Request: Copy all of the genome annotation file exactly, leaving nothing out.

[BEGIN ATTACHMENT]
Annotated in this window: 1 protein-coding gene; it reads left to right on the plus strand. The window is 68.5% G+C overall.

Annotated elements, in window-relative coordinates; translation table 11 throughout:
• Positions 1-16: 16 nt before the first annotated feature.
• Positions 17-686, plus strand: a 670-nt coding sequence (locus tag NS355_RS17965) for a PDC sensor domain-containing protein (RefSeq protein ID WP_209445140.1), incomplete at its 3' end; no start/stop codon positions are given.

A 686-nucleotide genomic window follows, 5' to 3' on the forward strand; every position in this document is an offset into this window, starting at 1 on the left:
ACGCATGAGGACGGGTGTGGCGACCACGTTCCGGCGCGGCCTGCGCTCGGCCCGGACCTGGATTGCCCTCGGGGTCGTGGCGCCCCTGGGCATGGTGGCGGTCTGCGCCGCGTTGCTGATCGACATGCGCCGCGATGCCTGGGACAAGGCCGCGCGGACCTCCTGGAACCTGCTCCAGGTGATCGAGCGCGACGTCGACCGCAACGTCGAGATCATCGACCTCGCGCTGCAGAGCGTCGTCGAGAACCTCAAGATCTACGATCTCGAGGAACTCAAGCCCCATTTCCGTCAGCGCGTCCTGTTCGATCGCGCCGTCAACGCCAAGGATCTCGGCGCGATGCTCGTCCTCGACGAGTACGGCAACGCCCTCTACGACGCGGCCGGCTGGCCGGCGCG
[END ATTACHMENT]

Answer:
Annotated in this window: 1 protein-coding gene; it reads left to right on the plus strand. The window is 68.5% G+C overall.

Annotated elements, in window-relative coordinates; translation table 11 throughout:
• Positions 1-16: 16 nt before the first annotated feature.
• Positions 17-686, plus strand: a 670-nt coding sequence (locus tag NS355_RS17965) for a PDC sensor domain-containing protein (RefSeq protein ID WP_209445140.1), incomplete at its 3' end; no start/stop codon positions are given.

A 686-nucleotide genomic window follows, 5' to 3' on the forward strand; every position in this document is an offset into this window, starting at 1 on the left:
ACGCATGAGGACGGGTGTGGCGACCACGTTCCGGCGCGGCCTGCGCTCGGCCCGGACCTGGATTGCCCTCGGGGTCGTGGCGCCCCTGGGCATGGTGGCGGTCTGCGCCGCGTTGCTGATCGACATGCGCCGCGATGCCTGGGACAAGGCCGCGCGGACCTCCTGGAACCTGCTCCAGGTGATCGAGCGCGACGTCGACCGCAACGTCGAGATCATCGACCTCGCGCTGCAGAGCGTCGTCGAGAACCTCAAGATCTACGATCTCGAGGAACTCAAGCCCCATTTCCGTCAGCGCGTCCTGTTCGATCGCGCCGTCAACGCCAAGGATCTCGGCGCGATGCTCGTCCTCGACGAGTACGGCAACGCCCTCTACGACGCGGCCGGCTGGCCGGCGCG